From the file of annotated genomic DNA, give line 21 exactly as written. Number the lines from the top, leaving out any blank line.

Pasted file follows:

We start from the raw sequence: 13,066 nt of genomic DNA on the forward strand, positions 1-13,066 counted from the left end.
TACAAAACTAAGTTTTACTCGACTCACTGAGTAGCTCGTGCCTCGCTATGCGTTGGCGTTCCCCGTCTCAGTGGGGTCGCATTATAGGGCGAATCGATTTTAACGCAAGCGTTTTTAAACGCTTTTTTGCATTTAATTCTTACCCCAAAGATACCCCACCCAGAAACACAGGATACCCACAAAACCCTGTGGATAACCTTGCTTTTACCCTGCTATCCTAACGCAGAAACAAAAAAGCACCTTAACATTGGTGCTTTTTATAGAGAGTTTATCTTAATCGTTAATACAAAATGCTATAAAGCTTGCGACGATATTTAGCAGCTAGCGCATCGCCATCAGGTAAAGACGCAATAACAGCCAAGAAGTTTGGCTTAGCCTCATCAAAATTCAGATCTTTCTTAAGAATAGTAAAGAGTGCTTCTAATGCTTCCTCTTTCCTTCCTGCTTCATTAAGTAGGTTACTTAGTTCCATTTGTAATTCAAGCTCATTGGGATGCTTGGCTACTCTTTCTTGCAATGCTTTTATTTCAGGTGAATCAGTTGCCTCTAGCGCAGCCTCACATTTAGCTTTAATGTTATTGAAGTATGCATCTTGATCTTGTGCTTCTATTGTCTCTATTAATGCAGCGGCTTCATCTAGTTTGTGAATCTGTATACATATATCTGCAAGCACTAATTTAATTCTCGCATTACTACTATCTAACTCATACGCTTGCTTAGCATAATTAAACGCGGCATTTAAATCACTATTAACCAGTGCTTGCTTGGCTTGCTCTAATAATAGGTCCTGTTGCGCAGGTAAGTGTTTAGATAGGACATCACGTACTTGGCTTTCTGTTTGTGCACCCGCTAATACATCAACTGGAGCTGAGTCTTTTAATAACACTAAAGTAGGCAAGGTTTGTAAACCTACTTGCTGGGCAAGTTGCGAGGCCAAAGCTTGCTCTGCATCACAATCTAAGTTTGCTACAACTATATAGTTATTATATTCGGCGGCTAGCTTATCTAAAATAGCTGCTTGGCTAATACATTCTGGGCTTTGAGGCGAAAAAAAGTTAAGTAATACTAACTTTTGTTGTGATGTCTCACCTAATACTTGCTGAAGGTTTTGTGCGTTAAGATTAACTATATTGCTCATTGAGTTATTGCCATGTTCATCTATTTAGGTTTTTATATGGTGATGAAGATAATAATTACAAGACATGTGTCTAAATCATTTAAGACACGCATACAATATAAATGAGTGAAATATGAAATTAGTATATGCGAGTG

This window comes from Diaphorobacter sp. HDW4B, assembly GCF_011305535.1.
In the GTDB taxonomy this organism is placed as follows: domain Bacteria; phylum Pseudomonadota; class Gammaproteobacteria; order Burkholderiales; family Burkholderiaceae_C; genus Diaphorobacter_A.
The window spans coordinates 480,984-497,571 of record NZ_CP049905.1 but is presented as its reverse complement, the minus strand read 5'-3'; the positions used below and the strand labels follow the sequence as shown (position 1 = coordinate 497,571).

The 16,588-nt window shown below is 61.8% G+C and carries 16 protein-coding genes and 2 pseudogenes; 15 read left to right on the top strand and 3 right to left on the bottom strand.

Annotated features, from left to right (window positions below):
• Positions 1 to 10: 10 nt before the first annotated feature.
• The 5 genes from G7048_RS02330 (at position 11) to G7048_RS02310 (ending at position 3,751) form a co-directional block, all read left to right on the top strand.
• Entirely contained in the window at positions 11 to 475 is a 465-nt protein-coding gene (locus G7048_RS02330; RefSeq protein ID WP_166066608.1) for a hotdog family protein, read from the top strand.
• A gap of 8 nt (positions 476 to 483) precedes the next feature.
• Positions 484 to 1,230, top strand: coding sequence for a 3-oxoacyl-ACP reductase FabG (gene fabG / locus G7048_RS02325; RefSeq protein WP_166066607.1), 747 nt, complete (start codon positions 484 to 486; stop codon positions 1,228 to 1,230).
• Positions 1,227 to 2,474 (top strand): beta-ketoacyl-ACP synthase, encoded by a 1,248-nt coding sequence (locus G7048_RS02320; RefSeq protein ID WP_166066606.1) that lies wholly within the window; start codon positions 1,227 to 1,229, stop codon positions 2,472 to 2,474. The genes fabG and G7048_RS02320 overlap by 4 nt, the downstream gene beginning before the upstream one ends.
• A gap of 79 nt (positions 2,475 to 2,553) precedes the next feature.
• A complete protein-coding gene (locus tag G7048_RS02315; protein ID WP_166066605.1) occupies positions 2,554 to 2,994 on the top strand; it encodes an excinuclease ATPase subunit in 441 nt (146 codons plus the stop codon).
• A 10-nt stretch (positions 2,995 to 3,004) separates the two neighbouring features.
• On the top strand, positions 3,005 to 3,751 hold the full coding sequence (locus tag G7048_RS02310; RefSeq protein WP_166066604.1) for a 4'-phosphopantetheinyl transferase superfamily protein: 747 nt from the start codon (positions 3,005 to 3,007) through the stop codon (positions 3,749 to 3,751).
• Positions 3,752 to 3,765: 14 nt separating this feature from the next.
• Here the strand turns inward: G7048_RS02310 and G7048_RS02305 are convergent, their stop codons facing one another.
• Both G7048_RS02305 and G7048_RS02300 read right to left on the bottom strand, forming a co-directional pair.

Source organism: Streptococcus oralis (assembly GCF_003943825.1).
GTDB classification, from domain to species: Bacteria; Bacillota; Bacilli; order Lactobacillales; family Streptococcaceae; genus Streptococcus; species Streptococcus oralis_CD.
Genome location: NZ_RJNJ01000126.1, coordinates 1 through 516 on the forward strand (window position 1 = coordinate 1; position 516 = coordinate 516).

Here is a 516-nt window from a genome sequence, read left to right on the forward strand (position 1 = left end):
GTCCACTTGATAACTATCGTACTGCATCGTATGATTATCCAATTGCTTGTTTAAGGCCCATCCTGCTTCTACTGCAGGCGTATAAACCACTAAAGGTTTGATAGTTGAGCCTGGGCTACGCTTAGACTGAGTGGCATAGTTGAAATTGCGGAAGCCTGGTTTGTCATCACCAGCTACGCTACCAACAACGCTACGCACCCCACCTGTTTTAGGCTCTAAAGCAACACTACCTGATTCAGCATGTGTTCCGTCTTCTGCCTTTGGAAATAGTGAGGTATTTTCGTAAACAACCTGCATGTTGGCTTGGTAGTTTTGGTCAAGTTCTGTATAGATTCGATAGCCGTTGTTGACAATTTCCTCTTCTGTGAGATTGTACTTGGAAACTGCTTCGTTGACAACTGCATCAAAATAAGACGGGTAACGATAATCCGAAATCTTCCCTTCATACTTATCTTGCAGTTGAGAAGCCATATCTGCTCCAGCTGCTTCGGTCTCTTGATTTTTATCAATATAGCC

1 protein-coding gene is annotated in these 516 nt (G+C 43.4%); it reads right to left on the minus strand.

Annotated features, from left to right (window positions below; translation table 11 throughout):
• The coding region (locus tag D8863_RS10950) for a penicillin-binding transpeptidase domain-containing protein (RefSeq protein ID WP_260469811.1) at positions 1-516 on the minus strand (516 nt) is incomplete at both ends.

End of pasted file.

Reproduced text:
Source organism: Streptococcus oralis (assembly GCF_003943825.1).